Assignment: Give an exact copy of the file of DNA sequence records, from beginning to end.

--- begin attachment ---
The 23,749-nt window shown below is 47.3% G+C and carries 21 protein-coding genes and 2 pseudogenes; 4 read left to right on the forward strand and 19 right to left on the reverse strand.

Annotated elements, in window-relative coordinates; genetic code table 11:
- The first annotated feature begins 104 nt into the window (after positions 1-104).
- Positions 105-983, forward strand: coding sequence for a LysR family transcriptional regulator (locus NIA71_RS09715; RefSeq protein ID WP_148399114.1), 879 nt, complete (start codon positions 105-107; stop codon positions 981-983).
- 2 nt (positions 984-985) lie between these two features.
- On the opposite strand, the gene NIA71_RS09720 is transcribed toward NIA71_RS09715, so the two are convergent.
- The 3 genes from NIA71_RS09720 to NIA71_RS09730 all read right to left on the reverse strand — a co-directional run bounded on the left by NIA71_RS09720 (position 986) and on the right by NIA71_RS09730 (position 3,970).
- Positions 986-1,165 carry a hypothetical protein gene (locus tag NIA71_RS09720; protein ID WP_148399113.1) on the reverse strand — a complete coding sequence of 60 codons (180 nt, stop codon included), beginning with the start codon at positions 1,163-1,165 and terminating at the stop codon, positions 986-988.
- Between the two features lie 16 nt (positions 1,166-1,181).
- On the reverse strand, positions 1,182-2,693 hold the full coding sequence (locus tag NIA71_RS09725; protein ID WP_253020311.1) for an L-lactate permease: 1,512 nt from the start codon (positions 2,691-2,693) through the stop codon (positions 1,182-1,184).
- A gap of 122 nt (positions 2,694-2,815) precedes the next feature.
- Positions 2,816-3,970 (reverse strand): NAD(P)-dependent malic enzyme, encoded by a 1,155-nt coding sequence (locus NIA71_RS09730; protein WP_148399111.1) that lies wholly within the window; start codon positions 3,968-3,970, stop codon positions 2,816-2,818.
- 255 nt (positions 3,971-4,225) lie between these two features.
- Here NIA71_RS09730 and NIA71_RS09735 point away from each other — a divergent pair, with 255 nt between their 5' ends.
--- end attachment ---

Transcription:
The 23,749-nt window shown below is 47.3% G+C and carries 21 protein-coding genes and 2 pseudogenes; 4 read left to right on the forward strand and 19 right to left on the reverse strand.

Annotated elements, in window-relative coordinates; genetic code table 11:
- The first annotated feature begins 104 nt into the window (after positions 1-104).
- Positions 105-983, forward strand: coding sequence for a LysR family transcriptional regulator (locus NIA71_RS09715; RefSeq protein ID WP_148399114.1), 879 nt, complete (start codon positions 105-107; stop codon positions 981-983).
- 2 nt (positions 984-985) lie between these two features.
- On the opposite strand, the gene NIA71_RS09720 is transcribed toward NIA71_RS09715, so the two are convergent.
- The 3 genes from NIA71_RS09720 to NIA71_RS09730 all read right to left on the reverse strand — a co-directional run bounded on the left by NIA71_RS09720 (position 986) and on the right by NIA71_RS09730 (position 3,970).
- Positions 986-1,165 carry a hypothetical protein gene (locus tag NIA71_RS09720; protein ID WP_148399113.1) on the reverse strand — a complete coding sequence of 60 codons (180 nt, stop codon included), beginning with the start codon at positions 1,163-1,165 and terminating at the stop codon, positions 986-988.
- Between the two features lie 16 nt (positions 1,166-1,181).
- On the reverse strand, positions 1,182-2,693 hold the full coding sequence (locus tag NIA71_RS09725; protein ID WP_253020311.1) for an L-lactate permease: 1,512 nt from the start codon (positions 2,691-2,693) through the stop codon (positions 1,182-1,184).
- A gap of 122 nt (positions 2,694-2,815) precedes the next feature.
- Positions 2,816-3,970 (reverse strand): NAD(P)-dependent malic enzyme, encoded by a 1,155-nt coding sequence (locus NIA71_RS09730; protein WP_148399111.1) that lies wholly within the window; start codon positions 3,968-3,970, stop codon positions 2,816-2,818.
- 255 nt (positions 3,971-4,225) lie between these two features.
- Here NIA71_RS09730 and NIA71_RS09735 point away from each other — a divergent pair, with 255 nt between their 5' ends.